Five Of The Worst Things You Can Do To Your Hair

Your hair is a delicate part of your body and there are certain habits that can affect your strands negatively; resulting in you losing your luscious locks. Here are five of the worst things you can do to your hair and quick fixes that can help you recover it’s glory.

Brushing Your Wet Hair
Wet strands are not only heavier, but more elastic and delicate, so stretching it out with your brush will cause the strands to break.

Instead, brush your hair before you step in the shower. Giving your hair a nice detangle before you get it wet will help you avoid detangling afterwards.

Once you’re out, use a brush created specifically for detangling gentle, wet hair, like the Wet Brush. They are gentler on your locks and are specifically made to not break, pull, or damage your strands whether it’s wet or dry.

Rough-drying With A Bath Towel
A lot of people are used to taking a towel to their whole body immediately after hopping out of the shower. But that should be avoided.

Instead of aggressively tousling your locks, twist it up in a nice, not-too-tight towel-turban. This you can do upside down, rightside up—whichever way you’re comfortable with. The idea is to get the moisture out of your hair.

Washing Your Hair Often Or Not Enough
Washing your hair more than you need to can strip away the natural oils that keep it healthy, making it more brittle and prone to breaking.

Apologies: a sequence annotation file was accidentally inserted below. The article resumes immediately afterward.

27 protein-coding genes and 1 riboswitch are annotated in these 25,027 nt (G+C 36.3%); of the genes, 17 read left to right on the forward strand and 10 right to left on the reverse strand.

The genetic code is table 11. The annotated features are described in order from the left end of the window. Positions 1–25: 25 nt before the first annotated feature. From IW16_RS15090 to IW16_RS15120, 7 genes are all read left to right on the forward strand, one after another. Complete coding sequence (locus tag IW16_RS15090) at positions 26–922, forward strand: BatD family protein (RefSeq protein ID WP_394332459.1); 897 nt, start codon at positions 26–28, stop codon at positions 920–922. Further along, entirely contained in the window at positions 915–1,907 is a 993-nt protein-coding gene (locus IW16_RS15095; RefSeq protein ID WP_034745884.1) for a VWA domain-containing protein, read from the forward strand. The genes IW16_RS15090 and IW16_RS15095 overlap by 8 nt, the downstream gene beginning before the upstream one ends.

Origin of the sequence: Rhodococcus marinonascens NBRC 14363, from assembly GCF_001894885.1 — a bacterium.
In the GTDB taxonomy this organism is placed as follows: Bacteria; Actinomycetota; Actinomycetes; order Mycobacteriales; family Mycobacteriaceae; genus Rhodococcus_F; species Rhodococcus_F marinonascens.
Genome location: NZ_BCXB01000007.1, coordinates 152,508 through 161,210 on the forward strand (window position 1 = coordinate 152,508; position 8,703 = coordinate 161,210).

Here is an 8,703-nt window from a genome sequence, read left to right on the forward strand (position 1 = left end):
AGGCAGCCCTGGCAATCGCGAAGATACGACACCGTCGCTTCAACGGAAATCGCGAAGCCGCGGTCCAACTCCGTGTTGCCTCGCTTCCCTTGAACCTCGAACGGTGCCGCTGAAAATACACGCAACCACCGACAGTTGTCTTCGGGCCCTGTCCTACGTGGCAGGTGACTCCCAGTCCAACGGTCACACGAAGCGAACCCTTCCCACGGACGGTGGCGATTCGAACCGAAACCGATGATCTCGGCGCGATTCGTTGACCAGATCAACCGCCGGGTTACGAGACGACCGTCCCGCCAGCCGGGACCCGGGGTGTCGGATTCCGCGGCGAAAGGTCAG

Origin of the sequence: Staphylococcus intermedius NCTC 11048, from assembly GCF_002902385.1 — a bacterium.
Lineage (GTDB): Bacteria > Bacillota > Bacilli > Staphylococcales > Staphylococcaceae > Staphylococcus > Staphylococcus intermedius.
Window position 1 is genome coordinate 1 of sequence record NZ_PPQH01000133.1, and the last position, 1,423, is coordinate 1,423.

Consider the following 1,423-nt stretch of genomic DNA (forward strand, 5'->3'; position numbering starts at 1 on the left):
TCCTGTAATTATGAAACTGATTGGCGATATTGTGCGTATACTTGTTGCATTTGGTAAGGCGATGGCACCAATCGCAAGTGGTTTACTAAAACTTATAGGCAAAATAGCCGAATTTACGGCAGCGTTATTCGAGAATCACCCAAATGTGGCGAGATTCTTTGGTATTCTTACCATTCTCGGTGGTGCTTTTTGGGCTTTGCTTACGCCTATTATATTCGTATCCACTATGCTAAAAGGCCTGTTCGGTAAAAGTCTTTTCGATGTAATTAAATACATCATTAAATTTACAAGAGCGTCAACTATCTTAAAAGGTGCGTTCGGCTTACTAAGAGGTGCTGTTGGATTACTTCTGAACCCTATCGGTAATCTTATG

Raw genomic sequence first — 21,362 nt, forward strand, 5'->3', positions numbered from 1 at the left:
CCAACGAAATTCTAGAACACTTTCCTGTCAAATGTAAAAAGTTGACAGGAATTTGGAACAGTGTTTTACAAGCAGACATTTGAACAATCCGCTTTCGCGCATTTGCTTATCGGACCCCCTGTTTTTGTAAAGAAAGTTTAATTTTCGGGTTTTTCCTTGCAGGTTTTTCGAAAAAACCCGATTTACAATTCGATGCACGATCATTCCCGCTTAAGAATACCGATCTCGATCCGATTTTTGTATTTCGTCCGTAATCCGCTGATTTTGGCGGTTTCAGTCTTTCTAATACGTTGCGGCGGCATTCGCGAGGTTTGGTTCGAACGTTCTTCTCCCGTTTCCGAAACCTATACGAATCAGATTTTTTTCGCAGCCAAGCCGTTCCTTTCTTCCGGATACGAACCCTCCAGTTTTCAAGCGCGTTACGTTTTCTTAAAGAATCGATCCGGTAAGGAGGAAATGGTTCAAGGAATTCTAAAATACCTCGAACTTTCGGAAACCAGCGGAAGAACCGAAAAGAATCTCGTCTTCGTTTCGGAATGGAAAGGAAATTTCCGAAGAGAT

On the other hand, the trend washing less and less often is catching on, but following it can cause the pores on your scalp to become congested from excessive oil, which will attract even more dirt and debris.

The best thing to do is to reduce the number of times you shampoo to three to four times a week. In between shampoos, soak up oil with a light coat of dry shampoo on your roots and use a bristle brush to distribute hair oils from root to tip for extra natural shine and conditioning.

Rinsing with Hot Water
The damage done by this is similar to that caused by flat irons and hair dryers. If you think it’s too hot to touch, it’s too hot to put in your hair.

You can make use of hot but not steaming water to rinse out your shampoo. This allows your hair cuticles to open up and ensures your strands are clean from the inside out.

However, the minute you condition, rinse with cold water to seal the cuticle closed. This adds a healthy shine that will last until your next wash.

Applying Conditioner From The Roots
When applying conditioner, it’s best to start at the midshaft of your hair toward the ends. The ends of the hair are the oldest, meaning they’ve been on your head the longest, contain the least amount of moisture, and are the most dead, so this is the area that needs the most conditioning.

Using the right amount of conditioner is important. The amount you need depends on the length, thickness and texture of your hair, so be sure to ask your stylist the correct amount you should be using.

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